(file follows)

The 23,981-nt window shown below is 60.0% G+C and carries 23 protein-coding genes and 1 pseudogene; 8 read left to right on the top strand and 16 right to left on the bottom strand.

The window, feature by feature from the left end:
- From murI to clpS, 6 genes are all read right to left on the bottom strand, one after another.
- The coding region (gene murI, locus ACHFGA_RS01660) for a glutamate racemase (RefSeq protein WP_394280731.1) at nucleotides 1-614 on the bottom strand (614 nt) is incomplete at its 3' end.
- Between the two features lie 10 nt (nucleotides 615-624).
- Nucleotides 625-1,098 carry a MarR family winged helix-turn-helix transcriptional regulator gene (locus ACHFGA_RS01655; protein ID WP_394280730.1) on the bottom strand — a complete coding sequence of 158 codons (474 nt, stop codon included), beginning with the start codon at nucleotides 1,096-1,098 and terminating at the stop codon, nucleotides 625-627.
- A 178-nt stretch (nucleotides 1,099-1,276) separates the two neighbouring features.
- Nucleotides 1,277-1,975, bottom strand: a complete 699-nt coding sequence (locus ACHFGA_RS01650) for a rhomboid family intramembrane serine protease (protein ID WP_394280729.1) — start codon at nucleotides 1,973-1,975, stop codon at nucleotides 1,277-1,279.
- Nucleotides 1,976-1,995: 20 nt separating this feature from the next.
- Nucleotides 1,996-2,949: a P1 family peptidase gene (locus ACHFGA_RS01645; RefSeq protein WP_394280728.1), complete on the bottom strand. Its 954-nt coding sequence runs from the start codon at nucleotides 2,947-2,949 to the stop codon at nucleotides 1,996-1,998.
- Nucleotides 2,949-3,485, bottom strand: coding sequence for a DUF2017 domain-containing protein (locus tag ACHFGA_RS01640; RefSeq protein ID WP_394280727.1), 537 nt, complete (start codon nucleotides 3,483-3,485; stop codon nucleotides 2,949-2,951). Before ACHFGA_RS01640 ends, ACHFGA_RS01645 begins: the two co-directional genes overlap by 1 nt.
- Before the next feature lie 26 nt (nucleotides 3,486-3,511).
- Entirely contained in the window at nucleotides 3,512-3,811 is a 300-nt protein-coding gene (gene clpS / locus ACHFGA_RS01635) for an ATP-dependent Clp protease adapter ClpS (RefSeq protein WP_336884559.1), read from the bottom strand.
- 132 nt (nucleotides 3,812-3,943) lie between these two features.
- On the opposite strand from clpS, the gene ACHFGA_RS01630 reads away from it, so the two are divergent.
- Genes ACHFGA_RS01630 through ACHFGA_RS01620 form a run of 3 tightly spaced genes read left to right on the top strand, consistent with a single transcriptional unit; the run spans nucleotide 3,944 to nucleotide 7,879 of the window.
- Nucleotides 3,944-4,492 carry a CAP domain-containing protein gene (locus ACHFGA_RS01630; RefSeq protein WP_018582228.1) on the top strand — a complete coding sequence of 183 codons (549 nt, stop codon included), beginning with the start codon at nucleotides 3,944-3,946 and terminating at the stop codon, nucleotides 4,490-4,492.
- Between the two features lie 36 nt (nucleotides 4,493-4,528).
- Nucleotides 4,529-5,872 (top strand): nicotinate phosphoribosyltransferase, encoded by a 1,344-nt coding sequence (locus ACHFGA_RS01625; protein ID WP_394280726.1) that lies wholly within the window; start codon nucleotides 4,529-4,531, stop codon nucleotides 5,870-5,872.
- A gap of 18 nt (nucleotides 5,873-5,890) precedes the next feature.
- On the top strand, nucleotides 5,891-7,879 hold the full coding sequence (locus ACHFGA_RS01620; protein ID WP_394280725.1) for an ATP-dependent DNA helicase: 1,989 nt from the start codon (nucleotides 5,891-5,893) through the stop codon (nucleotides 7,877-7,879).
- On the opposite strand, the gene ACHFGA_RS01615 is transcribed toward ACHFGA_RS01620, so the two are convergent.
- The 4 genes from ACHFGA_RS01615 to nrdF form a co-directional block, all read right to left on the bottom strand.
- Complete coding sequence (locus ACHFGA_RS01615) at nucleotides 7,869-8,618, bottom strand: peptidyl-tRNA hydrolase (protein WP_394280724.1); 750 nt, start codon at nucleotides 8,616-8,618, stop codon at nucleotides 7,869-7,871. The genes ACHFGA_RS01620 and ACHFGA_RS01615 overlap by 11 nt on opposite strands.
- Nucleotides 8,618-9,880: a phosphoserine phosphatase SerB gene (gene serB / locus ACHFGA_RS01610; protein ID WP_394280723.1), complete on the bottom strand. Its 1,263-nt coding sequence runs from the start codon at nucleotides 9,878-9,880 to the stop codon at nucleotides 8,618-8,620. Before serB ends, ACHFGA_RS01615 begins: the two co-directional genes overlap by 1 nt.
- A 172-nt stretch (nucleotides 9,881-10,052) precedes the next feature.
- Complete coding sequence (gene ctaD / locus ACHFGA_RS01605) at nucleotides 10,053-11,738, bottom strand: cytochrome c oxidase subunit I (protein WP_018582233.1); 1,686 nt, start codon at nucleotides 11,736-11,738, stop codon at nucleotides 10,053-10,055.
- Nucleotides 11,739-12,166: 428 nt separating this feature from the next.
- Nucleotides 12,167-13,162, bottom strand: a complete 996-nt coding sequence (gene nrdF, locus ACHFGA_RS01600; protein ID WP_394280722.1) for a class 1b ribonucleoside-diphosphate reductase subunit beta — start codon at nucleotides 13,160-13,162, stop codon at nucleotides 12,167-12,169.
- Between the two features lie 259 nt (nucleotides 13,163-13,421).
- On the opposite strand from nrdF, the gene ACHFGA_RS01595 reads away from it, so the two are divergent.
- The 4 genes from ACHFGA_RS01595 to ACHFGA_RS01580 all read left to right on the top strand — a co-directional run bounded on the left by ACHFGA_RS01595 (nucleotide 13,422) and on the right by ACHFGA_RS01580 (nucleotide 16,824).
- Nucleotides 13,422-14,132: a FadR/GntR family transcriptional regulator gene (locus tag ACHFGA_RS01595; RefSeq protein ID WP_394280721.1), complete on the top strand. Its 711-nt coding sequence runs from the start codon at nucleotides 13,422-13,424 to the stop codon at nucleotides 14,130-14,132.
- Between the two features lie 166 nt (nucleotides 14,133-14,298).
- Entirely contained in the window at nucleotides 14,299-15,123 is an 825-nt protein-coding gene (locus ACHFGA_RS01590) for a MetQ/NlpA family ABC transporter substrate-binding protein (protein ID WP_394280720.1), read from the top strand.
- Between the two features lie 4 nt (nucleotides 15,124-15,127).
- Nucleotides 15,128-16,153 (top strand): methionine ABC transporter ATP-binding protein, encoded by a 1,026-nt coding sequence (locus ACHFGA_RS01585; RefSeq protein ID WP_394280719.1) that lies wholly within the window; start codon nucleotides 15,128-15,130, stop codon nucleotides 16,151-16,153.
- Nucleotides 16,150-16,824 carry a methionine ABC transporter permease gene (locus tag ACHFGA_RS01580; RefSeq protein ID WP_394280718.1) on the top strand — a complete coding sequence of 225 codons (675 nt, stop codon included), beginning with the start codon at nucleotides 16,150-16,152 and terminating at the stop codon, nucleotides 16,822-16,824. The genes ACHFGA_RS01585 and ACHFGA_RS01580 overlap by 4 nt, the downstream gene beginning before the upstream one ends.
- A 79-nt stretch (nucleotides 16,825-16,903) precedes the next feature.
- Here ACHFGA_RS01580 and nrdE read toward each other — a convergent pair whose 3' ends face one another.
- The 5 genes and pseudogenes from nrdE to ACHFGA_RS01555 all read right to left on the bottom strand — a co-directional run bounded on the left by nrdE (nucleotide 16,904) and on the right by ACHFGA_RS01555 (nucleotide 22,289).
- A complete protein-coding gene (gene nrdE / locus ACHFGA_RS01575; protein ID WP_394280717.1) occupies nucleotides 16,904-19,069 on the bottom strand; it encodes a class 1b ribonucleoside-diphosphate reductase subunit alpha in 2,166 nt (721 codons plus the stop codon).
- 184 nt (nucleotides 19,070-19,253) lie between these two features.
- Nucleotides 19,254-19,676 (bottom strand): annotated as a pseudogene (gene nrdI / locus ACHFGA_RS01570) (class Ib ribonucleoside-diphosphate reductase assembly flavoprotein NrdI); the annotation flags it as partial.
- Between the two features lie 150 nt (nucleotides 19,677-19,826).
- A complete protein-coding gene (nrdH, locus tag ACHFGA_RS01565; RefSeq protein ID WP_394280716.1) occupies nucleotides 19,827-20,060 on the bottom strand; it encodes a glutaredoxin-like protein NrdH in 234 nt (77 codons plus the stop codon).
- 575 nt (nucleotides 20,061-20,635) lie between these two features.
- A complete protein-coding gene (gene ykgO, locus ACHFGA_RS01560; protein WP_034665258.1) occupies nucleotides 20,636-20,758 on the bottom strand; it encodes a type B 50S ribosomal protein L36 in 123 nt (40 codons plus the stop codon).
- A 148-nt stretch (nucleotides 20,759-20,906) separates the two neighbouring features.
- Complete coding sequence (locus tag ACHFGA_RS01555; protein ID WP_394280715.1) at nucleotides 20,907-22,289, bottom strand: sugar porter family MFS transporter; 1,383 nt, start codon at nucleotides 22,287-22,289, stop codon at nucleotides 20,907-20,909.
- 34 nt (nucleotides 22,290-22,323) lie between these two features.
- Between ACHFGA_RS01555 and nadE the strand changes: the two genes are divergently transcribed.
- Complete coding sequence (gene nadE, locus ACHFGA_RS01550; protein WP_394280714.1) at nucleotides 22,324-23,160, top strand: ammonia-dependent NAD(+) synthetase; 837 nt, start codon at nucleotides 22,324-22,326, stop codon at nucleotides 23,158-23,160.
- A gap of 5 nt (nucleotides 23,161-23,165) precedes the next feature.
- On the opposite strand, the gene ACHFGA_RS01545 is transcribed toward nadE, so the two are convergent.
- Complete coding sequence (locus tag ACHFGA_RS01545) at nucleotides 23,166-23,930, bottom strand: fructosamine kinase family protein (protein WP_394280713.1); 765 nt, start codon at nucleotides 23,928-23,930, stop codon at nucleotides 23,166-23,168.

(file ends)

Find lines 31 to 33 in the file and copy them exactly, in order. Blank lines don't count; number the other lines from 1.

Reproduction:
- On the opposite strand from nrdF, the gene ACHFGA_RS01595 reads away from it, so the two are divergent.
- The 4 genes from ACHFGA_RS01595 to ACHFGA_RS01580 all read left to right on the top strand — a co-directional run bounded on the left by ACHFGA_RS01595 (nucleotide 13,422) and on the right by ACHFGA_RS01580 (nucleotide 16,824).
- Nucleotides 13,422-14,132: a FadR/GntR family transcriptional regulator gene (locus tag ACHFGA_RS01595; RefSeq protein ID WP_394280721.1), complete on the top strand. Its 711-nt coding sequence runs from the start codon at nucleotides 13,422-13,424 to the stop codon at nucleotides 14,130-14,132.